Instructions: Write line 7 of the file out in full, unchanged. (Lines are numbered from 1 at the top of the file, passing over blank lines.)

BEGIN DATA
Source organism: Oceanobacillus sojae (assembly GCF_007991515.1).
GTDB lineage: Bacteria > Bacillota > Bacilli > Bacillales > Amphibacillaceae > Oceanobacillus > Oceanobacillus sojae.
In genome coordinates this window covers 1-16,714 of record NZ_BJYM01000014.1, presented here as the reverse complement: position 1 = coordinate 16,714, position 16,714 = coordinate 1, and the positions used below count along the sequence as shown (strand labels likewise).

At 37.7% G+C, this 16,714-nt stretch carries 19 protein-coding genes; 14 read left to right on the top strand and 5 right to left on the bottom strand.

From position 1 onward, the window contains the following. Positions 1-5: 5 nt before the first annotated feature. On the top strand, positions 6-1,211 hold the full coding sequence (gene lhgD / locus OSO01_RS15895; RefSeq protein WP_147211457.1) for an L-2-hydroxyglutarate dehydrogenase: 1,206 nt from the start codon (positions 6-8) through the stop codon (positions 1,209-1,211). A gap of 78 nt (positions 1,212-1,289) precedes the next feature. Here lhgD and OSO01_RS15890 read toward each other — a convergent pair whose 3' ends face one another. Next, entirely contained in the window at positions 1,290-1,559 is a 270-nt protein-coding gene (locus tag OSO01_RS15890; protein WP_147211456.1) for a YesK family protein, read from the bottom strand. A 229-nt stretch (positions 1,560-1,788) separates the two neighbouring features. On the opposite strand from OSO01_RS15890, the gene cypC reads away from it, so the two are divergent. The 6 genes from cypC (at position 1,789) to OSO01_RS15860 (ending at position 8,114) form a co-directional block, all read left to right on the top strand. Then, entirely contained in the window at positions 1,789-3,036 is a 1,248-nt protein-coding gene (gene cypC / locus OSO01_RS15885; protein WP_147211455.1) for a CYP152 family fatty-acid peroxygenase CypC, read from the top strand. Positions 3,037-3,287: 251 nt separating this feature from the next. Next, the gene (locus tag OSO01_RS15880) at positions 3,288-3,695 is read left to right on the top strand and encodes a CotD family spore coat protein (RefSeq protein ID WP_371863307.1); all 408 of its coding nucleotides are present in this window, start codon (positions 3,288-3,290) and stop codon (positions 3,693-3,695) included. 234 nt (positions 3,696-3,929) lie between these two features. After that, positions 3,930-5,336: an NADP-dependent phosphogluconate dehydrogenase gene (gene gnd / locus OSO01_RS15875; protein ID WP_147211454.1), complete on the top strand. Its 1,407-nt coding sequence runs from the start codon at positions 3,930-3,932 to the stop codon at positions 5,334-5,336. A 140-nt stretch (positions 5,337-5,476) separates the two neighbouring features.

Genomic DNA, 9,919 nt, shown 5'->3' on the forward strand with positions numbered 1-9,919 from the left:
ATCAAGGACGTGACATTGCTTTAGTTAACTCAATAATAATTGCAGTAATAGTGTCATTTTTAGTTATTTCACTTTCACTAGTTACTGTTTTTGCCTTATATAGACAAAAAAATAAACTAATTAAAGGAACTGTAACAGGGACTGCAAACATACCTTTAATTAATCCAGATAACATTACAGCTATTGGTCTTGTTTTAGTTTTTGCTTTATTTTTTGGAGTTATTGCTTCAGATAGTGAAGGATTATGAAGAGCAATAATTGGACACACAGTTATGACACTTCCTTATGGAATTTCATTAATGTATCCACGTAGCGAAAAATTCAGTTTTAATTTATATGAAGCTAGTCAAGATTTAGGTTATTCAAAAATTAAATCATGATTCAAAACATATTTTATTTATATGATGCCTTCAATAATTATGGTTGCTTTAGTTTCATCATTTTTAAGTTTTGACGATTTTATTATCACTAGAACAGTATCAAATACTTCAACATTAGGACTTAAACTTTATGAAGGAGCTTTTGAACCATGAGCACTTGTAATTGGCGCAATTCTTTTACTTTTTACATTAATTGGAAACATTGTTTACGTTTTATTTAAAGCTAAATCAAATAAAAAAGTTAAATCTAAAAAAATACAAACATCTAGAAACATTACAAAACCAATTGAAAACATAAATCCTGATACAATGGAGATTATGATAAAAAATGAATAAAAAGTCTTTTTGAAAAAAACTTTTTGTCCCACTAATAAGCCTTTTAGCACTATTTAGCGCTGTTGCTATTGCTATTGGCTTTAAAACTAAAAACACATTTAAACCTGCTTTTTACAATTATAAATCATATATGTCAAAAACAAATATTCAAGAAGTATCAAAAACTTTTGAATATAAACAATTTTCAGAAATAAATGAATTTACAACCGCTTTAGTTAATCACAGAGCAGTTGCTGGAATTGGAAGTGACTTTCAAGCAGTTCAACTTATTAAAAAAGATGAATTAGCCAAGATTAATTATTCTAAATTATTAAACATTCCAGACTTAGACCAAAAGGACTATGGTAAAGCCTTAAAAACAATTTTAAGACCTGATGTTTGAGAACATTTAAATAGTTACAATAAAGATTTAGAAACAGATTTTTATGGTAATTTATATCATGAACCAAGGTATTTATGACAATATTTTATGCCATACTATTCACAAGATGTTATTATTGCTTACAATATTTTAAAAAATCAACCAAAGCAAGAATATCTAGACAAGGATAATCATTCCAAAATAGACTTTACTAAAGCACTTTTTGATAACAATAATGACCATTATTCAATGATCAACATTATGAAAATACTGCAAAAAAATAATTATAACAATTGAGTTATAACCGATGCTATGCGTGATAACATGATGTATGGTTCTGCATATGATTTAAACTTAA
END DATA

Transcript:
ATCAAGGACGTGACATTGCTTTAGTTAACTCAATAATAATTGCAGTAATAGTGTCATTTTTAGTTATTTCACTTTCACTAGTTACTGTTTTTGCCTTATATAGACAAAAAAATAAACTAATTAAAGGAACTGTAACAGGGACTGCAAACATACCTTTAATTAATCCAGATAACATTACAGCTATTGGTCTTGTTTTAGTTTTTGCTTTATTTTTTGGAGTTATTGCTTCAGATAGTGAAGGATTATGAAGAGCAATAATTGGACACACAGTTATGACACTTCCTTATGGAATTTCATTAATGTATCCACGTAGCGAAAAATTCAGTTTTAATTTATATGAAGCTAGTCAAGATTTAGGTTATTCAAAAATTAAATCATGATTCAAAACATATTTTATTTATATGATGCCTTCAATAATTATGGTTGCTTTAGTTTCATCATTTTTAAGTTTTGACGATTTTATTATCACTAGAACAGTATCAAATACTTCAACATTAGGACTTAAACTTTATGAAGGAGCTTTTGAACCATGAGCACTTGTAATTGGCGCAATTCTTTTACTTTTTACATTAATTGGAAACATTGTTTACGTTTTATTTAAAGCTAAATCAAATAAAAAAGTTAAATCTAAAAAAATACAAACATCTAGAAACATTACAAAACCAATTGAAAACATAAATCCTGATACAATGGAGATTATGATAAAAAATGAATAAAAAGTCTTTTTGAAAAAAACTTTTTGTCCCACTAATAAGCCTTTTAGCACTATTTAGCGCTGTTGCTATTGCTATTGGCTTTAAAACTAAAAACACATTTAAACCTGCTTTTTACAATTATAAATCATATATGTCAAAAACAAATATTCAAGAAGTATCAAAAACTTTTGAATATAAACAATTTTCAGAAATAAATGAATTTACAACCGCTTTAGTTAATCACAGAGCAGTTGCTGGAATTGGAAGTGACTTTCAAGCAGTTCAACTTATTAAAAAAGATGAATTAGCCAAGATTAATTATTCTAAATTATTAAACATTCCAGACTTAGACCAAAAGGACTATGGTAAAGCCTTAAAAACAATTTTAAGACCTGATGTTTGAGAACATTTAAATAGTTACAATAAAGATTTAGAAACAGATTTTTATGGTAATTTATATCATGAACCAAGGTATTTATGACAATATTTTATGCCATACTATTCACAAGATGTTATTATTGCTTACAATATTTTAAAAAATCAACCAAAGCAAGAATATCTAGACAAGGATAATCATTCCAAAATAGACTTTACTAAAGCACTTTTTGATAACAATAATGACCATTATTCAATGATCAACATTATGAAAATACTGCAAAAAAATAATTATAACAATTGAGTTATAACCGATGCTATGCGTGATAACATGATGTATGGTTCTGCATATGATTTAAACTTAA